The South Africa Citizens' Hearing
The Citizen’s hearing in South Africa was held on 9th June 2015. Government, members of civil society, local pastors, men, women and children came together in Nseleni, Umvoti Municipality to learn and talk about neonatal, child, adolescence, and maternal health - the threats that are faced by the health system and the urgent actions required if we are to deal and/ or escape this situation. People involved in the production of food, both farmers and fishers spoke out at the hearing. At the hearing participants heard about the challenges the Nseleni community faces in accessing health services, water quality and the struggle faced by low-income families trying to access even the minimum nutrition their children need.
Over the course of almost 5 hours, government, activists, learners, youth, men and mothers made oral presentations. A total of 138 people attended the free event, listened, asked questions, and discussed what they saw and heard. The delegation was composed of community members, community structures such as Induna, Ward Committee members, CCGs, churches, crèche teachers and children, Intsika Yethu Support Group members, and group of learners from Hermannsburg School, World Vision South Africa Staff, Umvoti Area Development Programme (ADP) Committee members and stakeholders. Stakeholders included IKwezi FM and those affiliating in the Operation Sukuma Sakhe – Local Task Team i.e. Umvoti AIDS Centre, LETCEE, State bodies ranging from Departments of Health, Education, Social Development, Justice, SASSA, COGTA to Umvoti Local Municipality.
Hearing included a broad range of presenters - not just experts, but healthcare professionals, mothers, men, youth, and school children.
Participants were split into a youth group, women’s group and men’s group. Youth representatives identified unprescribed medication a major issue as there is no clinic. The mobile clinic only comes once in a while meaning many resort to other forms of medication or traditional medication. The women’s group highlighted the problems of poor transport:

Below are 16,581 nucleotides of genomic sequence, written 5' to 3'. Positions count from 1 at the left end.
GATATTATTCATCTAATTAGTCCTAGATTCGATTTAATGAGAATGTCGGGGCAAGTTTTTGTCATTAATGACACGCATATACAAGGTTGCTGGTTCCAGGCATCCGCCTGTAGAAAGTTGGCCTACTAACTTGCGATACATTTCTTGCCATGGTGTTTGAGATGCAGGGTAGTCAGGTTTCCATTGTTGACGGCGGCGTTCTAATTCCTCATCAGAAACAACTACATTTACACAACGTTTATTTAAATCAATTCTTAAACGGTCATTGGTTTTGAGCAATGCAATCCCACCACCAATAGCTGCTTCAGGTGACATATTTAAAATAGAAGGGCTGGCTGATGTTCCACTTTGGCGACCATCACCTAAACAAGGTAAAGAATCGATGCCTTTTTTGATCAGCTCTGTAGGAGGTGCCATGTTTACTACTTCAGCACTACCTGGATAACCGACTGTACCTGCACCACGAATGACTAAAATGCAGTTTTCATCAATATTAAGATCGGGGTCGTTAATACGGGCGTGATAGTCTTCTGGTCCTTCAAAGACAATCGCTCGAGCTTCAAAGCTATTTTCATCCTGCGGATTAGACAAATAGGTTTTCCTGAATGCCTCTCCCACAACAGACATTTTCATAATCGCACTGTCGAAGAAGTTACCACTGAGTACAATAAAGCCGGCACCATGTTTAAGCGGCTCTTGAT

“If you are pregnant and you happen to experience complications on the day when the mobile clinic is not there it is highly likely that you might lose your baby especially if you cannot hire a car to take you to the nearest hospital” Citizen presenting on behalf of the mothers.
The men’s group shared that engagement or collaborative problem solving between citizens and duty bearers was lacking, information dissemination from both the government and CSOs wasn’t there, even that information that was meant for community consumption hasn’t trickled down to the very people who were meant to use it.
The following list of recommendations were developed at the hearing:
• Ensure that the most vulnerable groups, are entitled to and are effectively provided equitable access to health care, including sexual and reproductive health, health prevention and mental health;
• Ensure that all pregnant women and children, irrespective of their status, are entitled to and effectively benefit from social protection;
• Promote policies allowing all adolescents and women including children, to fully enjoy their fundamental rights, in particular their right to health;
• Strengthen information sharing and a feedback mechanism for citizens to know what is available at the health facilities and what their entitlements are;
• Improve access to health services for adolescents with a specific focus on youth-friendly services at all health facilities.